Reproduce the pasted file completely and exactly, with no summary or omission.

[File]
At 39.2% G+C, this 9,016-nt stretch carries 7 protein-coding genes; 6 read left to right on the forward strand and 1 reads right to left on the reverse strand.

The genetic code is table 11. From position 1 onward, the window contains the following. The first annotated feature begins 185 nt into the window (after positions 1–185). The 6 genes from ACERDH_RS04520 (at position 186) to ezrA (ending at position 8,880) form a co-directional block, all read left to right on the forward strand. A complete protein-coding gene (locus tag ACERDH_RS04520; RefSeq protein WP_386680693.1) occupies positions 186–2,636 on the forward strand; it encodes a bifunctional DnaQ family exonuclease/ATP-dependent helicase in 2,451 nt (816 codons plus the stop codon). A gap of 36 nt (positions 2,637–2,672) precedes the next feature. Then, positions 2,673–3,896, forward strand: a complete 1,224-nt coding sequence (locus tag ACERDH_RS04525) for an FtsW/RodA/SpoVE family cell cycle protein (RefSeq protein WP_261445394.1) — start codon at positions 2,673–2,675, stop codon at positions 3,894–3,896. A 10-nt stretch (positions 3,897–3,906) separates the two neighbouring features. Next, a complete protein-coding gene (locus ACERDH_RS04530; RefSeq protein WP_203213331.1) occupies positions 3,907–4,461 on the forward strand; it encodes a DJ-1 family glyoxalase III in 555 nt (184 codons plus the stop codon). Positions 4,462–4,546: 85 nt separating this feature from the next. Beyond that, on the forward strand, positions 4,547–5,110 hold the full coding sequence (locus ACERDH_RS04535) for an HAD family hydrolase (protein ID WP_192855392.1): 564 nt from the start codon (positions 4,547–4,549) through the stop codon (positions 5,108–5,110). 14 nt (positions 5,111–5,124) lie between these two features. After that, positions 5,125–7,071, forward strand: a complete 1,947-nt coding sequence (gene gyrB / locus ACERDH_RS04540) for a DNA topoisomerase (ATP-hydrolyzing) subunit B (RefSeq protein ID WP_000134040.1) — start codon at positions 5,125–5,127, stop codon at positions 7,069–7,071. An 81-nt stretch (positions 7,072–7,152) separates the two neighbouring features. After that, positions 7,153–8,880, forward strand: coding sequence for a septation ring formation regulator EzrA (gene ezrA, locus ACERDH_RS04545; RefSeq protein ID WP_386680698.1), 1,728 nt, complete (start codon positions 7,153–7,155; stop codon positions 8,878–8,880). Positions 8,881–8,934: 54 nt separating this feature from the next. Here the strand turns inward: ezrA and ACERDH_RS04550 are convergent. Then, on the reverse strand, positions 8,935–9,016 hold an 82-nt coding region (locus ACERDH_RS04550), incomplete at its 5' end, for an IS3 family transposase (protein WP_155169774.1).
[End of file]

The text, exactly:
At 39.2% G+C, this 9,016-nt stretch carries 7 protein-coding genes; 6 read left to right on the forward strand and 1 reads right to left on the reverse strand.

The genetic code is table 11. From position 1 onward, the window contains the following. The first annotated feature begins 185 nt into the window (after positions 1–185). The 6 genes from ACERDH_RS04520 (at position 186) to ezrA (ending at position 8,880) form a co-directional block, all read left to right on the forward strand. A complete protein-coding gene (locus tag ACERDH_RS04520; RefSeq protein WP_386680693.1) occupies positions 186–2,636 on the forward strand; it encodes a bifunctional DnaQ family exonuclease/ATP-dependent helicase in 2,451 nt (816 codons plus the stop codon). A gap of 36 nt (positions 2,637–2,672) precedes the next feature. Then, positions 2,673–3,896, forward strand: a complete 1,224-nt coding sequence (locus tag ACERDH_RS04525) for an FtsW/RodA/SpoVE family cell cycle protein (RefSeq protein WP_261445394.1) — start codon at positions 2,673–2,675, stop codon at positions 3,894–3,896. A 10-nt stretch (positions 3,897–3,906) separates the two neighbouring features. Next, a complete protein-coding gene (locus ACERDH_RS04530; RefSeq protein WP_203213331.1) occupies positions 3,907–4,461 on the forward strand; it encodes a DJ-1 family glyoxalase III in 555 nt (184 codons plus the stop codon). Positions 4,462–4,546: 85 nt separating this feature from the next. Beyond that, on the forward strand, positions 4,547–5,110 hold the full coding sequence (locus ACERDH_RS04535) for an HAD family hydrolase (protein ID WP_192855392.1): 564 nt from the start codon (positions 4,547–4,549) through the stop codon (positions 5,108–5,110). 14 nt (positions 5,111–5,124) lie between these two features. After that, positions 5,125–7,071, forward strand: a complete 1,947-nt coding sequence (gene gyrB / locus ACERDH_RS04540) for a DNA topoisomerase (ATP-hydrolyzing) subunit B (RefSeq protein ID WP_000134040.1) — start codon at positions 5,125–5,127, stop codon at positions 7,069–7,071. An 81-nt stretch (positions 7,072–7,152) separates the two neighbouring features. After that, positions 7,153–8,880, forward strand: coding sequence for a septation ring formation regulator EzrA (gene ezrA, locus ACERDH_RS04545; RefSeq protein ID WP_386680698.1), 1,728 nt, complete (start codon positions 7,153–7,155; stop codon positions 8,878–8,880). Positions 8,881–8,934: 54 nt separating this feature from the next. Here the strand turns inward: ezrA and ACERDH_RS04550 are convergent. Then, on the reverse strand, positions 8,935–9,016 hold an 82-nt coding region (locus ACERDH_RS04550), incomplete at its 5' end, for an IS3 family transposase (protein WP_155169774.1).